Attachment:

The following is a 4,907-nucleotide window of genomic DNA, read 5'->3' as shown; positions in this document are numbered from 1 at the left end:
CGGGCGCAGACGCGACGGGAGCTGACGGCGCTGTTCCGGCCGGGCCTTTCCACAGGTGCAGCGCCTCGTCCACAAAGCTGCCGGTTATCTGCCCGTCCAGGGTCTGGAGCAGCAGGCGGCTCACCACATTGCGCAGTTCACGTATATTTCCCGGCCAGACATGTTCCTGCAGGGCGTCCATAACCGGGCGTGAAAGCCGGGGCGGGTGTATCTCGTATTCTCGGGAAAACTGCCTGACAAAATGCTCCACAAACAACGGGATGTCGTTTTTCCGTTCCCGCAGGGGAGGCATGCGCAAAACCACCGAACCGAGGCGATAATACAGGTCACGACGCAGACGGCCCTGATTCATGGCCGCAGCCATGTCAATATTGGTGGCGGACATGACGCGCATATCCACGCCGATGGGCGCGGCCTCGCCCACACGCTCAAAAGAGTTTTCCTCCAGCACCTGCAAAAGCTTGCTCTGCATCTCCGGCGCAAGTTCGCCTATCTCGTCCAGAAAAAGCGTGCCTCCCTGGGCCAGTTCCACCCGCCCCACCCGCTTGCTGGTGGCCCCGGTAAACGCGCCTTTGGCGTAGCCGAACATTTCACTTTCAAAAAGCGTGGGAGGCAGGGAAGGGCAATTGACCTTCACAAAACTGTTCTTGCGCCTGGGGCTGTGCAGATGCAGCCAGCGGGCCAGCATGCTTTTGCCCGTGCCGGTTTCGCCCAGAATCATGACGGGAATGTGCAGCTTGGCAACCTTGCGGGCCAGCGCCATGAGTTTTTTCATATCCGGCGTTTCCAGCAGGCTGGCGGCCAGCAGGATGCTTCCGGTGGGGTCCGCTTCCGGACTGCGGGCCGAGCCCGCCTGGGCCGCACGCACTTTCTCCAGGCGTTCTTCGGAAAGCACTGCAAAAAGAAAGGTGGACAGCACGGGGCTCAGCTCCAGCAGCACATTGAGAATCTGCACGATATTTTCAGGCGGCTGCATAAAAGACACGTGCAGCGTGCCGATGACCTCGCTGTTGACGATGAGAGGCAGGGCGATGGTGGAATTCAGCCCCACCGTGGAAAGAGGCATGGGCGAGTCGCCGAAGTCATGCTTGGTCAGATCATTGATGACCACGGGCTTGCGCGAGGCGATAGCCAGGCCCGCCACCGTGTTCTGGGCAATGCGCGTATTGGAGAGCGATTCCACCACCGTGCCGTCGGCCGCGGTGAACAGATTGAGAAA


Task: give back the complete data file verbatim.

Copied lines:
The following is a 4,907-nucleotide window of genomic DNA, read 5'->3' as shown; positions in this document are numbered from 1 at the left end:
CGGGCGCAGACGCGACGGGAGCTGACGGCGCTGTTCCGGCCGGGCCTTTCCACAGGTGCAGCGCCTCGTCCACAAAGCTGCCGGTTATCTGCCCGTCCAGGGTCTGGAGCAGCAGGCGGCTCACCACATTGCGCAGTTCACGTATATTTCCCGGCCAGACATGTTCCTGCAGGGCGTCCATAACCGGGCGTGAAAGCCGGGGCGGGTGTATCTCGTATTCTCGGGAAAACTGCCTGACAAAATGCTCCACAAACAACGGGATGTCGTTTTTCCGTTCCCGCAGGGGAGGCATGCGCAAAACCACCGAACCGAGGCGATAATACAGGTCACGACGCAGACGGCCCTGATTCATGGCCGCAGCCATGTCAATATTGGTGGCGGACATGACGCGCATATCCACGCCGATGGGCGCGGCCTCGCCCACACGCTCAAAAGAGTTTTCCTCCAGCACCTGCAAAAGCTTGCTCTGCATCTCCGGCGCAAGTTCGCCTATCTCGTCCAGAAAAAGCGTGCCTCCCTGGGCCAGTTCCACCCGCCCCACCCGCTTGCTGGTGGCCCCGGTAAACGCGCCTTTGGCGTAGCCGAACATTTCACTTTCAAAAAGCGTGGGAGGCAGGGAAGGGCAATTGACCTTCACAAAACTGTTCTTGCGCCTGGGGCTGTGCAGATGCAGCCAGCGGGCCAGCATGCTTTTGCCCGTGCCGGTTTCGCCCAGAATCATGACGGGAATGTGCAGCTTGGCAACCTTGCGGGCCAGCGCCATGAGTTTTTTCATATCCGGCGTTTCCAGCAGGCTGGCGGCCAGCAGGATGCTTCCGGTGGGGTCCGCTTCCGGACTGCGGGCCGAGCCCGCCTGGGCCGCACGCACTTTCTCCAGGCGTTCTTCGGAAAGCACTGCAAAAAGAAAGGTGGACAGCACGGGGCTCAGCTCCAGCAGCACATTGAGAATCTGCACGATATTTTCAGGCGGCTGCATAAAAGACACGTGCAGCGTGCCGATGACCTCGCTGTTGACGATGAGAGGCAGGGCGATGGTGGAATTCAGCCCCACCGTGGAAAGAGGCATGGGCGAGTCGCCGAAGTCATGCTTGGTCAGATCATTGATGACCACGGGCTTGCGCGAGGCGATAGCCAGGCCCGCCACCGTGTTCTGGGCAATGCGCGTATTGGAGAGCGATTCCACCACCGTGCCGTCGGCCGCGGTGAACAGATTGAGAAA